156. The comparative degree is always preceded by 
some part of the verb if% expressed or understood, and 
in almost every case is followed by the word DA (or 


The sun is brighter than the moon. 

An pe^pp cup** n.d T>O oe^ixopAtAin ? 
Are you better than your brother ? 

157. In a comparative sentence the verb CA (or any 
other verb) may be used, but even then the verb ir 
must be used. 

"Whenever CA (or any other verb) is used in a com- 


parative sentence, the comparative must be preceded 
by the word niof (i.e., ni or nit), a thing, and the verb 
if) as 

C4 An |MAti niof jilc nA An e<M^C, 

The sun is brighter than the moon. 

An opinl cu niof peApp n4 t)o t>eApoj\At.Aip ? 
Are you better than your brother ? 

158. As stated in previous paragraph nior>=ni + ir- 
If the time of the comparison be past ni DA is used 
instead of niof. In conditional comparisons ni bAt) 
is employed. 

t)A -661 c lioin 50 HAitt tin A ni D'AOifoe nA lllAipe. 
I thought that titiA was taller than IDAi^e. 

1 59. Every superlative sentence in Irish is a relative 
sentence. Thus instead of saying " the best man " 
we say "the man (who) is best"; for "the tallest 
man," we say " the man (who) is tallest." The word 
" who " in this case is never translated, for the 
obvious reason that there is really no simple relative 
pronoun in Irish. 

160- If the sentence happens to be in the past or 
future " the best man " will have to be translated as 
"the man (who) was best" or "the man (who) will 
be best." In such cases if or Af can never be used. 
t)A or but> must be used in the past tense. 


If the first portion of the sentence contains a verb 
in the conditional mood, the conditional of ip (viz., t>o 
DA-O : t)o is often omitted) must be used. 

The highest hill in Ireland, An cnoc ip Aijvoe t 

The biggest man was sitting in the smallest 

toi AH peAp t)A rho nA fui"6e mp An gCACAOip bA 

The best man would have the horse, 
"Do t>eA"t> An CApAlL AJ An t>peA|\ -oo 
(Lit. The horse would be at the man (who) would be 


The English comparatiYe of Inferiority is trans- 
lated by niop IU$A followed by an abstract noun corre- 
sponding to the English adjective: e.g., niop tu$A 
peAfArhAileACc, less manly. 

Intensifying Particles. 
161. The meaning of an adjective can be intensified 

by placing any of the following particles before the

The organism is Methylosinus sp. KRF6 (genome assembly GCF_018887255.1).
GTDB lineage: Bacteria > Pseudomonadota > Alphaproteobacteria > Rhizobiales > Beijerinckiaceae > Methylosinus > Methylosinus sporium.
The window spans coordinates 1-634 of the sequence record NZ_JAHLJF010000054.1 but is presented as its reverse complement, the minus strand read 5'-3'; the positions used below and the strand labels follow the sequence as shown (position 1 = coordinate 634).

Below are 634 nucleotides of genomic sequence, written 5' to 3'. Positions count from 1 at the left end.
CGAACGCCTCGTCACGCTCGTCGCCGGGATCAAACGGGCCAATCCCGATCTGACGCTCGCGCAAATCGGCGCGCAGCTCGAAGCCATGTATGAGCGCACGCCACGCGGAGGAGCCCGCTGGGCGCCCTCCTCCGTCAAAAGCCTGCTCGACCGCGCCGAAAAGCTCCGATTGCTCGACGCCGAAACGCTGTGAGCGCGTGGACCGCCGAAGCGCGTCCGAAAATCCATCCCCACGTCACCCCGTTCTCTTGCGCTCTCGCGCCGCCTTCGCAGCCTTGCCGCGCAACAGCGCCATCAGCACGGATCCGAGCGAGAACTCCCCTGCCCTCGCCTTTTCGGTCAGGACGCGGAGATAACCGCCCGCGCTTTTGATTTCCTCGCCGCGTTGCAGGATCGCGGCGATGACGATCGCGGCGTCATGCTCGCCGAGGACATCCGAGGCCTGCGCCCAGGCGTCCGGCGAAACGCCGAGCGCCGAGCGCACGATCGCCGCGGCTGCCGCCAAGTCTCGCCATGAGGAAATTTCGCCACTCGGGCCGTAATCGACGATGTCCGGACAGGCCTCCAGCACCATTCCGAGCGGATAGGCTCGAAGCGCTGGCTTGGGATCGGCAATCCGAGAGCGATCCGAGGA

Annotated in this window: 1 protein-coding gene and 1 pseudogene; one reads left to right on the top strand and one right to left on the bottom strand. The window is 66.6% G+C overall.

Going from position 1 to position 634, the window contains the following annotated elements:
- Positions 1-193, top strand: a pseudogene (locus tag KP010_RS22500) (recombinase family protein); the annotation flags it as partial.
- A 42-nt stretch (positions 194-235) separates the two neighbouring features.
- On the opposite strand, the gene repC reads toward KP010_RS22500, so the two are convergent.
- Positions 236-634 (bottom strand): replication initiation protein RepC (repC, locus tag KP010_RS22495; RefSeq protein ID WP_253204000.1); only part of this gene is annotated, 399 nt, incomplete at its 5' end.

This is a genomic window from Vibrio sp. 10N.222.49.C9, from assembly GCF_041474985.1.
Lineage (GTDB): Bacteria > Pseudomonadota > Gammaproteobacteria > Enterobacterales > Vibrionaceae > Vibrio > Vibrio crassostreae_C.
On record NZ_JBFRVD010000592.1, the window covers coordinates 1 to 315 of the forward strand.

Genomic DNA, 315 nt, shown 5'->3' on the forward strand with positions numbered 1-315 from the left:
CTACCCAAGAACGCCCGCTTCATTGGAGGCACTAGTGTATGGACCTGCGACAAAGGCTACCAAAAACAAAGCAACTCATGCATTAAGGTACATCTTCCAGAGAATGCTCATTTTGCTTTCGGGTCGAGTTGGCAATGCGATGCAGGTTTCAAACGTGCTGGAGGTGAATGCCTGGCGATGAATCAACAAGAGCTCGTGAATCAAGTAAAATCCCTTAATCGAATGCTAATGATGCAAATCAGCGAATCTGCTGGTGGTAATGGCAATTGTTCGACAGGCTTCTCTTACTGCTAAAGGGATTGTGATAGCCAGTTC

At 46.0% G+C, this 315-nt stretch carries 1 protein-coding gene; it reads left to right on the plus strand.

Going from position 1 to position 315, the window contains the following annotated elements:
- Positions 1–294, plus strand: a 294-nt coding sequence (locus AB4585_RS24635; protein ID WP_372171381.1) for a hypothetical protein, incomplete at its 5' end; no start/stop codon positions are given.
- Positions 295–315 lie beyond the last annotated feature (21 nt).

positive of the adjective. All these particles cause 

An, very ; piop (or pip), very or truly (as truly 

good) ; fi' ver y 5 f i5 riiAit, very good. 
5le, pure (as pure white) ; \\6, too, excessively. 
f4f, exceedingly; up, very (in a depreciating 

mAic, good ; An-rhAit, very good ; piop-riiAie, truly 

good ; t\<3-puAp , too cold. 

PA|\ te, excessively hot (warm) ; uip-ipiol, very 
low: up-gpATOA, very ugly. 


162. In the spoken language the adjective is some- 
times intensified by repeating the positive twice, as 

oi fe" cinn cmn, he was very sick. 
c4 fe Ej\otn cpom, it is very heavy. 
IS ptiuC pliuc, a very wet day. 

163. Sometimes -oe is annexed to the comparative; 
it is really the prepositional pronoun -oe, of it. 

11i m<5i-oe (mo + t>e) 50 p^gAD. It is not likely 

that I shall go. 
11i mi^-oe (meAf^ + "oe) oeit 45 bp^t ope ! It is 

no harm to be depending on yon ! 

164. Although the comparative and the superlative 
are absolutely alike in form, yet they may be easily 
distinguished : 

(1) By the context ; the comparative can be used 
only when we are speaking of two persons or things, 
the superlative is always used for more than two. 

(2) By the word nA (than) which always follows the 
comparative, except when -oe is used ; the superlative 
is never followed by either. 

163. When comparing adjectives (i.e., giving the 
three degrees of comparison), it is usual to use niof 
before the comparative, and if before the superlative, 

txdn niof txdine if b^ine 

gUf niof sUipe if 5Uif e 

Remember that niof and if change their forms 
according to the tense of the verb in the sentence 

166. Irregular Comparison. 


, little or small tu&A 

long pui-oe, pMt>e, 

mfl|\, big mo 

olc, bad 
, good 

mime, often mimci, mioncA 

ce (ceit), warm ce6 

, dry 


tonrtium, dear, beloved ionriiuine or 
near (of place) 501^6 


cpeun, brave, strong j 

, ugly 
, high